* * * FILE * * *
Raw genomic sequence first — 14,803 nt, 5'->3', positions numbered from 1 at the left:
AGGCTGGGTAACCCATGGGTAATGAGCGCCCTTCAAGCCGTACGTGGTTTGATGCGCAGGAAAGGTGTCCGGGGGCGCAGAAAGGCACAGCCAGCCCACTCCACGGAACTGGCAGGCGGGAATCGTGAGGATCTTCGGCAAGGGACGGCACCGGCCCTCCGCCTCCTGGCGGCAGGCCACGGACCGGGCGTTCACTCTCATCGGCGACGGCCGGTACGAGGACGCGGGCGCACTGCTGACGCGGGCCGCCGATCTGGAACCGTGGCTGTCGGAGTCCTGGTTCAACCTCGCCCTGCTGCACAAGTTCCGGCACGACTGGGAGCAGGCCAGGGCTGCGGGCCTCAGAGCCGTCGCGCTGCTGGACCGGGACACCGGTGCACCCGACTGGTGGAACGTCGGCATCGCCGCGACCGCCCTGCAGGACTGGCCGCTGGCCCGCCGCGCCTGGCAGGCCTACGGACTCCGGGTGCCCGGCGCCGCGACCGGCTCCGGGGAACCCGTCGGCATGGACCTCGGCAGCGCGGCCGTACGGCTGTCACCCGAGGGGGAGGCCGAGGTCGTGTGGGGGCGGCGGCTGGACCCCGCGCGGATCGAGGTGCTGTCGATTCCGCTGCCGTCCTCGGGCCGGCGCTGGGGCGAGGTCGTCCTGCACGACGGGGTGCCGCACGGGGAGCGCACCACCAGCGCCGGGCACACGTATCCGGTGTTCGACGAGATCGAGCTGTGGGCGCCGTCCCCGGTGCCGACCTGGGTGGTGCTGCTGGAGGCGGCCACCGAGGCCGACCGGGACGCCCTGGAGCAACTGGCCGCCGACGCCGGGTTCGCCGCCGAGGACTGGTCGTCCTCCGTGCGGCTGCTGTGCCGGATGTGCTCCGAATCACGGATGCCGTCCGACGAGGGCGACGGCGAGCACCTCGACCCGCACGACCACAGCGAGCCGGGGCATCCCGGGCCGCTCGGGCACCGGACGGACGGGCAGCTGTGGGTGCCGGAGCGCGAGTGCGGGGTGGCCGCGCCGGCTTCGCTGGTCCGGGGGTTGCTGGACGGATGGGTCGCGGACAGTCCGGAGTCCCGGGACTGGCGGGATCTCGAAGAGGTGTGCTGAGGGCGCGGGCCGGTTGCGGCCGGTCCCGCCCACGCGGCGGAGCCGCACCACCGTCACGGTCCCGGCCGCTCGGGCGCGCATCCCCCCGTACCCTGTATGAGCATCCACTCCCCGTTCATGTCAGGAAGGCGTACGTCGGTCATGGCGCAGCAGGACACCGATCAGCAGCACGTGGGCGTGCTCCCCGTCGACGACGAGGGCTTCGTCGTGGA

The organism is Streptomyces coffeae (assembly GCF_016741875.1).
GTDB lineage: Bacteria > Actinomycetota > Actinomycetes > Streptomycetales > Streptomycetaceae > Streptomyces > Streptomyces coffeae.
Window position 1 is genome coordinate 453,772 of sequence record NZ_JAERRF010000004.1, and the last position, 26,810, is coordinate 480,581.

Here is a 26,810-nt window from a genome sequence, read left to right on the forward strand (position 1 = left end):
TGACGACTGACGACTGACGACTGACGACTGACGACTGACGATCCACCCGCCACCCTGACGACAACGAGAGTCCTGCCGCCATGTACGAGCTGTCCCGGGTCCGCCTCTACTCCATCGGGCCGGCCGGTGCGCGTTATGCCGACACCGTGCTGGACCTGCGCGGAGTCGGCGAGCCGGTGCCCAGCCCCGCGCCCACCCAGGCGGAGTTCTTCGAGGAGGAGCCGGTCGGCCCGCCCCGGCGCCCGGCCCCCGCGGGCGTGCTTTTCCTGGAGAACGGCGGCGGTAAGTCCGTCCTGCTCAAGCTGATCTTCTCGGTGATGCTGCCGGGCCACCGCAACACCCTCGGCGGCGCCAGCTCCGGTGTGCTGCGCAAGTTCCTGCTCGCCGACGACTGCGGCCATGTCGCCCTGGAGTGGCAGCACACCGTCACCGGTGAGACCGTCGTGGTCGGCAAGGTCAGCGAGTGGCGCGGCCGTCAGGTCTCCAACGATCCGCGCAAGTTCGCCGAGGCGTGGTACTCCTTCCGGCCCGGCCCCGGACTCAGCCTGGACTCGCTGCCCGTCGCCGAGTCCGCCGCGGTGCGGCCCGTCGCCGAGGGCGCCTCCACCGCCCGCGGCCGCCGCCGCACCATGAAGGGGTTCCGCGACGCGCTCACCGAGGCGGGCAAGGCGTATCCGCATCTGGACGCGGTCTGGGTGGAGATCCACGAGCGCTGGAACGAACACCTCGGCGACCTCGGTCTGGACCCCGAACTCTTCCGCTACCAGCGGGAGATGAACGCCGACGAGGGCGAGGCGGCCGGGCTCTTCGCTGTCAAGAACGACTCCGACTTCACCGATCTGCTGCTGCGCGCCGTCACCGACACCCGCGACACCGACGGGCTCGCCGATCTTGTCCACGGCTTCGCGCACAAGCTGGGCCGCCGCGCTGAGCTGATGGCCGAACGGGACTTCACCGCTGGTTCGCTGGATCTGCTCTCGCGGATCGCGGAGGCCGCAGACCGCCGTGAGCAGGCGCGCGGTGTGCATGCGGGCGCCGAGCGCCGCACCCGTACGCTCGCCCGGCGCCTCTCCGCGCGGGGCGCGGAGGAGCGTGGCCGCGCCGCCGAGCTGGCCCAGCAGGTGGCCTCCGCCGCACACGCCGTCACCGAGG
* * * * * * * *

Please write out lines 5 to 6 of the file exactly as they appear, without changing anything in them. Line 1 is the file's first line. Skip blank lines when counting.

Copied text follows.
Window position 1 is genome coordinate 453,772 of sequence record NZ_JAERRF010000004.1, and the last position, 26,810, is coordinate 480,581.

Here is a 26,810-nt window from a genome sequence, read left to right on the forward strand (position 1 = left end):